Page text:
Last Tuesday, my alarm didn’t have a chance to go off as it is on most days. My one year old daughter babbled softly in her crib; the monitor a beacon on my nightstand. I caffeinated and tip-toed around my sleeping husband and blew my hair dry and snuggled my baby and fed the dog. Notoriously, I ran out of the house seven minutes too late with half of my coffee still on the bathroom counter. Where it most likely stayed for far too much time.
I worked and worked in my small, yellow-walled office. It was Spring Break and all was quiet for just the week. Emails were sent, contracts were reviewed, budgets were balanced and I ate a healthy lunch and drank enough water (finally). Errands were ran, dinners were made, baths were had, foreheads were kissed and a slobbery dog snoozed in the corner. It was, by all accounts, a normal Tuesday.
It was also one year to the day that I returned home from an eight day stay at a psychiatric hospital.
As it turns out, you can be normal and crazy all at the same time.
The details of my stay are dim and scary; a scar on my memory that has just finally closed up. Talking about it no longer stings the corners of my eyes or leaves my chest too heavy and too warm. In fact, sometimes getting the words out into the air expels the bad energy, making room for the good. It aids the healing.
But this isn’t about the details. This is about the terrible and glorious aftermath.
The climb from the pit where the dirt feels like quicksand and your knuckles are bloodied by your fight to get out. You can’t see past the backsliding earth blurring your vision and putting grit in your teeth. But there is a climb. And you will dig your fingers into the walls and make yourself a stair. And then another. And then another.
So yes, we’re going to talk about the ugly middle. Because there are no secrets here. You cannot afford keeping your truths locked away behind your ribcage when your heartbeat gives you away. These things, I’ve learned.
I’ve learned that pain is a useful tool. And can be of God. I’ve learned that every once in a blue moon, if you squint just this way and tilt your head that way and really listen, you can see a glimpse of God’s plan. The divine spark that burns somewhere deep in the middle of your core will flicker to life and warm your bones and tell you that you were brought here. And in the middle of the ugliness and pain, God plants a seed; a breath of an idea. And the fruit of that vine that will grow from that seed may seem like an insurmountable future, an impossible happiness, and you may or may not tend to it as it settles in and takes life beyond you.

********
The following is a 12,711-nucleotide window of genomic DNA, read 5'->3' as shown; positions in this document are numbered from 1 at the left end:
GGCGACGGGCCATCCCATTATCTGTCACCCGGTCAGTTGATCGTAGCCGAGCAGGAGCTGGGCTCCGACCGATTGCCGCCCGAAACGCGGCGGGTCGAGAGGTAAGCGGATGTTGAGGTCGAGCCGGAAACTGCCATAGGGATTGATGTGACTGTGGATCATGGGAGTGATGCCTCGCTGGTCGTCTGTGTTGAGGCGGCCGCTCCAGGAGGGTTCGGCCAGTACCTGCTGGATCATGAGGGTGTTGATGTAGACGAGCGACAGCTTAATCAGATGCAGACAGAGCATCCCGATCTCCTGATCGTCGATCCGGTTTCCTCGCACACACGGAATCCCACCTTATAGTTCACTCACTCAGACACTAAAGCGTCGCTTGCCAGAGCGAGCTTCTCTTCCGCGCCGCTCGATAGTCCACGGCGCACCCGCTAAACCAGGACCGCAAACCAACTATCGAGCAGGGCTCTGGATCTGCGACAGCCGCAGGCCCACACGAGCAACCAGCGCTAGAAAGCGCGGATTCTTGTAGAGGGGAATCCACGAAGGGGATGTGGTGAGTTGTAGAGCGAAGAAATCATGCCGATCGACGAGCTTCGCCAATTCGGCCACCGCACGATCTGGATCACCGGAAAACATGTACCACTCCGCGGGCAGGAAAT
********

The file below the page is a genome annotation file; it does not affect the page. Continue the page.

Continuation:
But that’s the funny thing about life. It will tend to the seed, allowing it to sprout in your belly and grow winding little tendrils that will reach from your fingers to your toes to your head and finally, your heart. (Turns out that process can take about a year. Give or take).
So all the while, I’m tending to my brain. A fallible organ. A chemical warfare. Where a few doctors, a little time, and a lot of prayer were my only hope. And all the while, He tended to His seed and lo and behold, here I am. With a deep sense of joy and purpose. And a dream to help anyone in the pit, digging their own stairway out.
This is what I’m called for. I just know it in my bones. And the fire in my soul. The sharp and longing pain has been answered with a light and conviction setting connections in my life on fire. Little sparks of His plan are flashing all around me and my eyes are finally clear enough to see them. The timing couldn’t be more correct with this flood of spirit and warmth and life and energy. One of my favorite songs speaks, “So like the rain come drench us in love, and let your glory rush in like a flood.”
The flood is here.
And if you’re in the middle of the pit, know this:
I will throw a rope. I will dig in my heels. And I will pull with all my might.
By: Aubrie Montgomery
*To read more stories like Aubrie’s, click HERE.
*I wrote a book about my own journey through the consequences of my addiction, and it’s available on Amazon!
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